So God Made a Mother Collection ➔

It’s possible I wasn’t the average new mom.

The middle of six children, I’d been a babysitter since age 10 (I know, it was the ’80s). Also a nanny, camp counselor, preschool teacher, elementary school teacher, Children’s National Medical Center ER staff, psychotherapist, and holder of two advanced degrees in Child Study and Social Work.

Honestly, with all that education and experience I’d hoped to feel more confident and less terrified.

All it took was an early stroller outing to Starbucks. An older mom cooed over my obviously fresh out of the oven baby.

“How old is she?” 

I froze. How old WAS she?

I had no idea. ZERO. Was she six days old? Eighteen? WHAT KIND OF A MOTHER doesn’t know how old HER BABY is?

I’m pretty sure I nodded vigorously, feigning a lack of English comprehension, grabbed my coffee, and fled. 

There may have been one or two hysterical calls to a husband or a mother. It’s hard to recall.

But I do recall the FEAR.

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The constant fear that I was doing it all wrong. That I hadn’t read the right books or taken the right class. That with all the studying and work I had done, I just didn’t have the innate motherly instincts to safely raise a tiny human.

Of course, I was also completely sleep-deprived, which doesn’t help. 

And utterly, madly besotted with my daughter in a way I’d never loved anything or anyone. 

It was terrifying.

And in that state of completely overstimulated exhaustion, I mostly found myself around other new moms.

Not on purpose particularly, though I did join one new mom’s group intentionally at the recommendation of a friend who’d found it “comforting.”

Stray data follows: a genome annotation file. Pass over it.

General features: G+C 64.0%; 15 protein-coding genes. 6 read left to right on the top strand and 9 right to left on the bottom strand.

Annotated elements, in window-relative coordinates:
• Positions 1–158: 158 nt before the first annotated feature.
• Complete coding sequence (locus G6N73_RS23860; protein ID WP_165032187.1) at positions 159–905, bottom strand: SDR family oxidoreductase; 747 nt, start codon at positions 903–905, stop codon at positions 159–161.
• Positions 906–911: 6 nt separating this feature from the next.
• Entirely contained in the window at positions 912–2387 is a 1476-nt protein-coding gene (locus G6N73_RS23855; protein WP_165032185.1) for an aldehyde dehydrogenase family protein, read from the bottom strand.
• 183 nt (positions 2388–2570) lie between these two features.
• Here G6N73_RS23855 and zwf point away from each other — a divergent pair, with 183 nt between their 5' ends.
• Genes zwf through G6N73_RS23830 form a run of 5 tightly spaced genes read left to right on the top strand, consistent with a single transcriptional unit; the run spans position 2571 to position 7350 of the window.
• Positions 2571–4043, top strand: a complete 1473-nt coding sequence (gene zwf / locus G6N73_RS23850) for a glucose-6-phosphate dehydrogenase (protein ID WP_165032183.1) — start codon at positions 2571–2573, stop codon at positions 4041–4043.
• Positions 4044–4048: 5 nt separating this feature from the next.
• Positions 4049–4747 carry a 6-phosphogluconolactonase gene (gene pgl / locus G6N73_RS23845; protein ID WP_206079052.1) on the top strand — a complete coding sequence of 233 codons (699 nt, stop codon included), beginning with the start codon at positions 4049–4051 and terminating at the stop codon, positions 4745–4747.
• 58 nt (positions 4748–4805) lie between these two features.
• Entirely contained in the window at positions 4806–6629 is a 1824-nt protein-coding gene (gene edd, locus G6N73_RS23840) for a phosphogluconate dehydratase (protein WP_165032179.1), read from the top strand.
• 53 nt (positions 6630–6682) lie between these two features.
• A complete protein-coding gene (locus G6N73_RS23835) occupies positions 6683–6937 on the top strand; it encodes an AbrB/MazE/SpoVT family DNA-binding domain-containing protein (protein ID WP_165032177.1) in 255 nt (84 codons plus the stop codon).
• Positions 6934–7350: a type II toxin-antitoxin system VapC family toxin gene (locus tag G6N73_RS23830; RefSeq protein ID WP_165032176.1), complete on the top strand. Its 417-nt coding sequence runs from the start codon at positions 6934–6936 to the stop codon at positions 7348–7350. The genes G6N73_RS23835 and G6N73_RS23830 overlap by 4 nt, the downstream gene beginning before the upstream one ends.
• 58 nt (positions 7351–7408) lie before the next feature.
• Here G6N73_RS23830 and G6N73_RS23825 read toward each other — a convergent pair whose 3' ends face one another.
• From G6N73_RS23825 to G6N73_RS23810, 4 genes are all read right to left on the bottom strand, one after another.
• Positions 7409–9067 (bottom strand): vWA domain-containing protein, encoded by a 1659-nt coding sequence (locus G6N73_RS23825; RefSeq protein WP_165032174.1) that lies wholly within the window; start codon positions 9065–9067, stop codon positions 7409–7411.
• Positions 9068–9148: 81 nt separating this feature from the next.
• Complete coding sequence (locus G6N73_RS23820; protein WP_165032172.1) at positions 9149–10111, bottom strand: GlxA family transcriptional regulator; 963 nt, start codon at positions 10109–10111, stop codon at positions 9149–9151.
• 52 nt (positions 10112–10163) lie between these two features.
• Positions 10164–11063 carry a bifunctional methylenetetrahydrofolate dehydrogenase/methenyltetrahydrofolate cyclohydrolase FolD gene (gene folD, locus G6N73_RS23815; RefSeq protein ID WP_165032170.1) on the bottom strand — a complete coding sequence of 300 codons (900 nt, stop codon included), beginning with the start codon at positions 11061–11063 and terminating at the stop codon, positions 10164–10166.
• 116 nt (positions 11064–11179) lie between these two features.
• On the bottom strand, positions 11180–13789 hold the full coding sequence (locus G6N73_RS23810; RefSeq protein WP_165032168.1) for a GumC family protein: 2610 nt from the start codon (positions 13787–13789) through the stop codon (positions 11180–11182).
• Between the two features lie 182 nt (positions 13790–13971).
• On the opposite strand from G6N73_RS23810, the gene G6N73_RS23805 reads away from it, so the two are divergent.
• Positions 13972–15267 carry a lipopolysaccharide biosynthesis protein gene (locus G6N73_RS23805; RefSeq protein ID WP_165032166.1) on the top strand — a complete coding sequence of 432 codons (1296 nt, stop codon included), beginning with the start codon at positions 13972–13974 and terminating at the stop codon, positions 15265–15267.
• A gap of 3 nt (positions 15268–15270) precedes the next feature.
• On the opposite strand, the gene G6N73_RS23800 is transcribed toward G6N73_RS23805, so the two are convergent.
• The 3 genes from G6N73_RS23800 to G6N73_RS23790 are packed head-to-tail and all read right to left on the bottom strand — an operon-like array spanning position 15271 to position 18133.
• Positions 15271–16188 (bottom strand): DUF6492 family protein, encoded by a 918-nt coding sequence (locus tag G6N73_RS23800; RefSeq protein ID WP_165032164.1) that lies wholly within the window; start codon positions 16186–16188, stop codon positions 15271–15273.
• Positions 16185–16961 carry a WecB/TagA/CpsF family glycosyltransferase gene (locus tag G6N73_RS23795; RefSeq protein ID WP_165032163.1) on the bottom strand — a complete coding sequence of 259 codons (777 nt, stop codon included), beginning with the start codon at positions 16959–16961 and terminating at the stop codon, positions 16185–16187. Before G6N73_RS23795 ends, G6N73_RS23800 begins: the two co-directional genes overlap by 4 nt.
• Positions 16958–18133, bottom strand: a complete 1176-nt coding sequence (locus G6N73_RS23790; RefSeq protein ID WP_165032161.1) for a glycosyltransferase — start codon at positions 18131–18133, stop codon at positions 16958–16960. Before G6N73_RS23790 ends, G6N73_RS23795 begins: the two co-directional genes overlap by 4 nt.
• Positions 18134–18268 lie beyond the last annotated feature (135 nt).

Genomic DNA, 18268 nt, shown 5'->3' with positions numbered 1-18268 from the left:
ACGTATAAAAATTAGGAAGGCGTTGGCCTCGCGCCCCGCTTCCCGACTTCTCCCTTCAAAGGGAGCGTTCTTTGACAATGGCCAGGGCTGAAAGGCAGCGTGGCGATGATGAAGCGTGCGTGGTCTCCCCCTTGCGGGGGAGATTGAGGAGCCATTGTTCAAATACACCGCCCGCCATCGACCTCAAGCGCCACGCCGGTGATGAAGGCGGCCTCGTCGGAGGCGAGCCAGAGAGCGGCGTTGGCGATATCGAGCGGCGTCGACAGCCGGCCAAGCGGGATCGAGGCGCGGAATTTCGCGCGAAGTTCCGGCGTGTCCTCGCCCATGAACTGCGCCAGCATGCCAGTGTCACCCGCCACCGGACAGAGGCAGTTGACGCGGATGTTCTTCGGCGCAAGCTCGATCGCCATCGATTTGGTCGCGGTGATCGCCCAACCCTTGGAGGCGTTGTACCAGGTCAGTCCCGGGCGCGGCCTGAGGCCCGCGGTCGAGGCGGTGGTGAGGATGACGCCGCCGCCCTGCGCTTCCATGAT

I am sure it was comforting at times. But mostly what I remember about being a new mom around other new moms was the judgment.

Are you breastfeeding? Cloth diapering? Crying it out? Learning sign language?

Not since high school had I hit up against so much comparison with the terror of getting it wrong. It was devastating to find myself back in a place of such worry and self-consciousness.

And let me be clear, I am not saying people WERE judging me. But I FELT judged. And I definitely judged people back.

That’s what my fear does. 

It whispers all the crappy “not enough-ness” until I’m wild-eyed with terror, clutching everyone else’s choices in the hopes that deep comparison analysis will help me find my way forward.

As far as motherhood goes, I had two more babies, turned forty, and curated friendships with women whose Instagram feeds included posts like: “Just realized I left my kid in the gym daycare. Should I go back and get him or just wait for child protective services? #killingit #blessed”

For a while, I was in a sweet spot of minimal fear and good enough.

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Enter COVID-19.

Sweet holy mother.

My husband now calls 6 p.m. “worry o’clock.”

I’ve been wondering how much of it might be connected to being parent-less. 

Certainly, I don’t have much confidence in the adults who are minding the store when it comes to managing this pandemic.

That’s not even a political statement. I refuse to believe that anyone is without fear right now. The pandemic is global and lethal and there is not enough science or leadership to truly allow anyone an easy night’s sleep.

If I’m being honest, my childhood was a pretty good training ground for not trusting decision-makers. My father was a little too absent, and my mother too dripping with kids, for me to feel like I had a solid backstop if something went wrong.

I constantly braced for impact.

I went to therapy in my twenties and I’ve been there ever since. The kind, and openly flawed woman who first offered me a glimpse of a new way to be, suggested my job in life isn’t to protect against every potential problem.

It’s to live in the faith that I am enough.

I love that.

It took me a long time to realize that enough doesn’t have to mean alone.

For me, enough means people. 

Women who show up the minute I flash the bat signal and sometimes even before. A husband who believes my fears deserve our attention, but shouldn’t be handed the keys to the bus and a work-life that grounds me in emotional integrity most days.

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I have collected a good-sized team of people who tell the truth, offer support even through conflict if need be, and generally believe in enough.